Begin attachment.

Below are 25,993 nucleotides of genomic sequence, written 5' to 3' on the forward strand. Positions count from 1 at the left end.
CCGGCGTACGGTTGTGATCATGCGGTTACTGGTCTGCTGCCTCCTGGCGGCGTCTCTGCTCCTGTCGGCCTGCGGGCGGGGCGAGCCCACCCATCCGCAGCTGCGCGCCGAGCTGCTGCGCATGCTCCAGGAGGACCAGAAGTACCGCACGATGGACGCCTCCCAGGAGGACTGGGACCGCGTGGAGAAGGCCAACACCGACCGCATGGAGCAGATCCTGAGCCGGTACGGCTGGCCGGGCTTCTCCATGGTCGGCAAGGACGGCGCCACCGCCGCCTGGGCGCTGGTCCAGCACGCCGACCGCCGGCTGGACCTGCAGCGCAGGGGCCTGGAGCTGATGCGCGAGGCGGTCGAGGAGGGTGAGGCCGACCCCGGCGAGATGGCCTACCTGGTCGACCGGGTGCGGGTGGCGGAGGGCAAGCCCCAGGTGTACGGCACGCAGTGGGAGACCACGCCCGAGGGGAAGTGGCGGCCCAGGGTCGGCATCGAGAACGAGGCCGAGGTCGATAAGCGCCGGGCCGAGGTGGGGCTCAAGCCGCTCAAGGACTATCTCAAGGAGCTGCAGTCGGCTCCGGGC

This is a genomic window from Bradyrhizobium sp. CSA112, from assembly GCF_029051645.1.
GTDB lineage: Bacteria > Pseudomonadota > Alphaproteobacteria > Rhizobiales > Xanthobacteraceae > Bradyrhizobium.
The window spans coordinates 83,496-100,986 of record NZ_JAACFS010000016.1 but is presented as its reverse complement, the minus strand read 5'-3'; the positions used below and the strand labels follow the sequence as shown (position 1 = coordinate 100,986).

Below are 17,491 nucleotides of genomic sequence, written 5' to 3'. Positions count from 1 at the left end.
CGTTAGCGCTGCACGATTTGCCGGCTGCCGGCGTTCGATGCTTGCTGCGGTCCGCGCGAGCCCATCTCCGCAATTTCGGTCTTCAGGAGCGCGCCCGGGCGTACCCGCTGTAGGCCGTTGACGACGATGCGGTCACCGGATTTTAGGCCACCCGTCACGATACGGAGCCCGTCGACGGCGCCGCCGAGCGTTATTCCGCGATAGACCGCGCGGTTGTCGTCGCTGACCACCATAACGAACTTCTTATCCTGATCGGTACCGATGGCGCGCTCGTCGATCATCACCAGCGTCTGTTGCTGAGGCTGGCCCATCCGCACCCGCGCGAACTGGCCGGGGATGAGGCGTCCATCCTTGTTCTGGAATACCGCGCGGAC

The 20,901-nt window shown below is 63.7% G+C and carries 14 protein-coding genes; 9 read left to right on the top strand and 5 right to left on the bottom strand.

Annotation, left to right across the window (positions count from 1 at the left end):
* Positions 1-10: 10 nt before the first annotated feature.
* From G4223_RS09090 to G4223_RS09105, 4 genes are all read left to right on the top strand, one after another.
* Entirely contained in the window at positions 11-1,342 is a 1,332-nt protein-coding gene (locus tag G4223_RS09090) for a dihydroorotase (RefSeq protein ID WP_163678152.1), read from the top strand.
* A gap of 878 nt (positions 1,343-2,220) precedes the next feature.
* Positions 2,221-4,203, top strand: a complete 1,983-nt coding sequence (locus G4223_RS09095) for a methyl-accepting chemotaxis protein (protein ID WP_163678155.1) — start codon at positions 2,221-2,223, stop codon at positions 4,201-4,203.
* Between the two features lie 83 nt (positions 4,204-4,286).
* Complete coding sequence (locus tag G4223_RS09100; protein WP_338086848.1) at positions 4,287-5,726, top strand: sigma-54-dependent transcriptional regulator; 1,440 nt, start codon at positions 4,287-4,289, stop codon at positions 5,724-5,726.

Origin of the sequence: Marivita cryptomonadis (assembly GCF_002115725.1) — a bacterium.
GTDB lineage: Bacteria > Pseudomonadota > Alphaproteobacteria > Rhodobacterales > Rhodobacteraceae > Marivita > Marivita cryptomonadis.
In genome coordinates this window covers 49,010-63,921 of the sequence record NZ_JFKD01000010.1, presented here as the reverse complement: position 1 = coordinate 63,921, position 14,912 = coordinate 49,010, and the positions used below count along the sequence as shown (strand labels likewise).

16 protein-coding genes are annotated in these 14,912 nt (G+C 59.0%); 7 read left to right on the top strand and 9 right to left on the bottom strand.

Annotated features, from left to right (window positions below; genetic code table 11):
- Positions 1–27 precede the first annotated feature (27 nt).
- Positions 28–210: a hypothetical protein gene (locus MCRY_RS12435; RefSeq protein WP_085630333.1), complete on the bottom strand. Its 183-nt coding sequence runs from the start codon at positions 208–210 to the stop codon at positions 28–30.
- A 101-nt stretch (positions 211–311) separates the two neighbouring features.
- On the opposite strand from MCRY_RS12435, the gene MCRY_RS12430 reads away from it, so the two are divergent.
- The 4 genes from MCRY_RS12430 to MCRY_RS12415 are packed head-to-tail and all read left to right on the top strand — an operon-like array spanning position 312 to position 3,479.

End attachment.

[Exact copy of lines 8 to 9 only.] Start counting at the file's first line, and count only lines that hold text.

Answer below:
The 20,901-nt window shown below is 63.7% G+C and carries 14 protein-coding genes; 9 read left to right on the top strand and 5 right to left on the bottom strand.

Annotation, left to right across the window (positions count from 1 at the left end):